The “gay panic” defense first was used in Illinois in 1972. More recently, the defense made headlines in August 2009 when a Cook County jury acquitted a man charged with first-degree murder after he argued “gay panic” in killing his neighbor. The defendant stabbed the victim 61 times for allegedly making an unwanted sexual advance toward the defendant, who said he felt he had to defend himself.

In 2013, the American Bar Association adopted a resolution urging governments to curtail the availability and effectiveness of “gay panic” and “trans panic” defenses. In 2014, California became the first state to legislatively ban the use of the “gay panic” defense.

Senate Bill 1761 passed 41-0 Friday. Brian C. Johnson, CEO of Equality Illinois, the state’s civil rights organization for LGBTQ people, commended Biss and the Illinois Senate for its support of the legislation.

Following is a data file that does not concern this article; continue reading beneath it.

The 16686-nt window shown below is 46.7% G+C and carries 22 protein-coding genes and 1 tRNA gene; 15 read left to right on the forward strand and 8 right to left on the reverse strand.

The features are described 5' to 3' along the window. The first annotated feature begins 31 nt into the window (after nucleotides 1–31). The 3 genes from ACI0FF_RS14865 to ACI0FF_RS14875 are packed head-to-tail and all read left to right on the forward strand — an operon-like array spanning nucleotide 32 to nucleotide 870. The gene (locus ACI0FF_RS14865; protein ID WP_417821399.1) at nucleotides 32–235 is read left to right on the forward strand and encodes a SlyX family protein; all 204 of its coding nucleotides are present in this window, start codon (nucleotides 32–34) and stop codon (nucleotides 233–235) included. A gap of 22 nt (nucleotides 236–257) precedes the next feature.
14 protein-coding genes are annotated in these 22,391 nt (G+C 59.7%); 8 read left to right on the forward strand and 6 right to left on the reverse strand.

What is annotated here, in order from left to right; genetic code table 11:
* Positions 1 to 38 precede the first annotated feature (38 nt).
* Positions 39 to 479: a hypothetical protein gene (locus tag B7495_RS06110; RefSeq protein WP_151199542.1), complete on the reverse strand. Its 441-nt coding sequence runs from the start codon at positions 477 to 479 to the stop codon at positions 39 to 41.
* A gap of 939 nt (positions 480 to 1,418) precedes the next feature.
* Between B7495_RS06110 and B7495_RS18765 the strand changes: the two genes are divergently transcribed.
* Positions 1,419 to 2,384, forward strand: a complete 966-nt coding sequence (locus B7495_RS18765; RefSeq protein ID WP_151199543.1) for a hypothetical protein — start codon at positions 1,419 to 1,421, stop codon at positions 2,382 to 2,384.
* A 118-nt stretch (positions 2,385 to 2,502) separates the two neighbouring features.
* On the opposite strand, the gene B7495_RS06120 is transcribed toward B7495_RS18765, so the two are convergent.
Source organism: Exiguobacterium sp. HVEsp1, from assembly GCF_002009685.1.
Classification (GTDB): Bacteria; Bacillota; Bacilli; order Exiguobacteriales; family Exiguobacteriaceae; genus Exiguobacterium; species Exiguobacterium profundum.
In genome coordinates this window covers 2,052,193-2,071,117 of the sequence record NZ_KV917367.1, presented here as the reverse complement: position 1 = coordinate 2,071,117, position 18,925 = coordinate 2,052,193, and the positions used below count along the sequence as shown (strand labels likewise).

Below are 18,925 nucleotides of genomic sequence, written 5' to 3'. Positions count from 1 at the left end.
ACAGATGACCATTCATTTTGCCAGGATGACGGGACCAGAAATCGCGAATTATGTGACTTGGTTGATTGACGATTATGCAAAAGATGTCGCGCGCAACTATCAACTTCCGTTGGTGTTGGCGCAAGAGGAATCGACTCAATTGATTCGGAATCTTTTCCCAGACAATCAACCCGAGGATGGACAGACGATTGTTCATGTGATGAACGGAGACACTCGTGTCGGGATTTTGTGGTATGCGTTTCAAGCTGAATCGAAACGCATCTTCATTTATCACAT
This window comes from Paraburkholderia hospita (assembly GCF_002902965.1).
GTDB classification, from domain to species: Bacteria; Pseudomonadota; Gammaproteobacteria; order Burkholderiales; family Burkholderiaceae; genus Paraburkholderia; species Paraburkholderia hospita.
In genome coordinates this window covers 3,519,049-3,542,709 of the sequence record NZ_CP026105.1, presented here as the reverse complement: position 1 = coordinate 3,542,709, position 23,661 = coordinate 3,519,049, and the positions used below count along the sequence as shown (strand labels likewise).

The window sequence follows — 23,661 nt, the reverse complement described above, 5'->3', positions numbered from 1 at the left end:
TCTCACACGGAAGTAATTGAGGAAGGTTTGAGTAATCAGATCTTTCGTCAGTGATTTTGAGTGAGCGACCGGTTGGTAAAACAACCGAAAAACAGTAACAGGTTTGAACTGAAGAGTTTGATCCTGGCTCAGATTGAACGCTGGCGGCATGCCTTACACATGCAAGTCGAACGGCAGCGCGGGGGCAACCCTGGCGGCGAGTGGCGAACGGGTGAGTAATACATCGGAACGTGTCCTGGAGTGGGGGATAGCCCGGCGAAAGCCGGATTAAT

“At a time when one-fifth of hate crimes reported to the FBI are committed against LGBTQ people, Senator Biss and the Illinois Senate sent a powerful bipartisan message today that anti-LGBTQ stigma must not carry over to the court room. This bill ensures that LGBTQ people are not blamed for the violence perpetrated against them simply because of who they are,” Johnson said.

“After we first discussed this issue with Senator Biss, he immediately picked up the baton and ran with the bill, working with his colleagues on both sides of the aisle to build today's bipartisan majority. The lives of LGBTQ Illinoisans will be better because of this legislation."